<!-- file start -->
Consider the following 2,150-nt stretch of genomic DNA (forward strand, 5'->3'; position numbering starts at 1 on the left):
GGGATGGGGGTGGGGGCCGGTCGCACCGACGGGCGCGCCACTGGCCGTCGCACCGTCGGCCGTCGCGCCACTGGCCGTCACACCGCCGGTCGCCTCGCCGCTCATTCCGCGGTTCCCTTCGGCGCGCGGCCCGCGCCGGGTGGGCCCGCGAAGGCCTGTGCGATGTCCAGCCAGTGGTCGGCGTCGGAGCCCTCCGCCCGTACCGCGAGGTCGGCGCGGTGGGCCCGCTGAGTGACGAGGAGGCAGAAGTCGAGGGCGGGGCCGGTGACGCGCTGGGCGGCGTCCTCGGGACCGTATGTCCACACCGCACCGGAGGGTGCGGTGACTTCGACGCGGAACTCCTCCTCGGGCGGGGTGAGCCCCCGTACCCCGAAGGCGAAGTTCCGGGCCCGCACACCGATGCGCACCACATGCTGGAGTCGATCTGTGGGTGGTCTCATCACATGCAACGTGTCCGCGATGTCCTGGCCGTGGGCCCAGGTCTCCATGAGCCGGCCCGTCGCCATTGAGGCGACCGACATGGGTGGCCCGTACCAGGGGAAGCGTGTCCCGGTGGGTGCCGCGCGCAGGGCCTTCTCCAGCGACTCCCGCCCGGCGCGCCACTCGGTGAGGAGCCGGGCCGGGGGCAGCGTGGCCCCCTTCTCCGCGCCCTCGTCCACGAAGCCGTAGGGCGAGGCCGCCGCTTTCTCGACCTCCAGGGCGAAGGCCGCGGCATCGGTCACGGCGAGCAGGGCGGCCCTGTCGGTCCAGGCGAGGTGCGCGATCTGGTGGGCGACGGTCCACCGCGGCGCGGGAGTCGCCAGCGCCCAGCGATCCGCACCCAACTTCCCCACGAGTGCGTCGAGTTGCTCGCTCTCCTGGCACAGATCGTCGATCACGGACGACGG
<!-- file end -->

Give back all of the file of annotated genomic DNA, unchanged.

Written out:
Consider the following 2,150-nt stretch of genomic DNA (forward strand, 5'->3'; position numbering starts at 1 on the left):
GGGATGGGGGTGGGGGCCGGTCGCACCGACGGGCGCGCCACTGGCCGTCGCACCGTCGGCCGTCGCGCCACTGGCCGTCACACCGCCGGTCGCCTCGCCGCTCATTCCGCGGTTCCCTTCGGCGCGCGGCCCGCGCCGGGTGGGCCCGCGAAGGCCTGTGCGATGTCCAGCCAGTGGTCGGCGTCGGAGCCCTCCGCCCGTACCGCGAGGTCGGCGCGGTGGGCCCGCTGAGTGACGAGGAGGCAGAAGTCGAGGGCGGGGCCGGTGACGCGCTGGGCGGCGTCCTCGGGACCGTATGTCCACACCGCACCGGAGGGTGCGGTGACTTCGACGCGGAACTCCTCCTCGGGCGGGGTGAGCCCCCGTACCCCGAAGGCGAAGTTCCGGGCCCGCACACCGATGCGCACCACATGCTGGAGTCGATCTGTGGGTGGTCTCATCACATGCAACGTGTCCGCGATGTCCTGGCCGTGGGCCCAGGTCTCCATGAGCCGGCCCGTCGCCATTGAGGCGACCGACATGGGTGGCCCGTACCAGGGGAAGCGTGTCCCGGTGGGTGCCGCGCGCAGGGCCTTCTCCAGCGACTCCCGCCCGGCGCGCCACTCGGTGAGGAGCCGGGCCGGGGGCAGCGTGGCCCCCTTCTCCGCGCCCTCGTCCACGAAGCCGTAGGGCGAGGCCGCCGCTTTCTCGACCTCCAGGGCGAAGGCCGCGGCATCGGTCACGGCGAGCAGGGCGGCCCTGTCGGTCCAGGCGAGGTGCGCGATCTGGTGGGCGACGGTCCACCGCGGCGCGGGAGTCGCCAGCGCCCAGCGATCCGCACCCAACTTCCCCACGAGTGCGTCGAGTTGCTCGCTCTCCTGGCACAGATCGTCGATCACGGACGACGG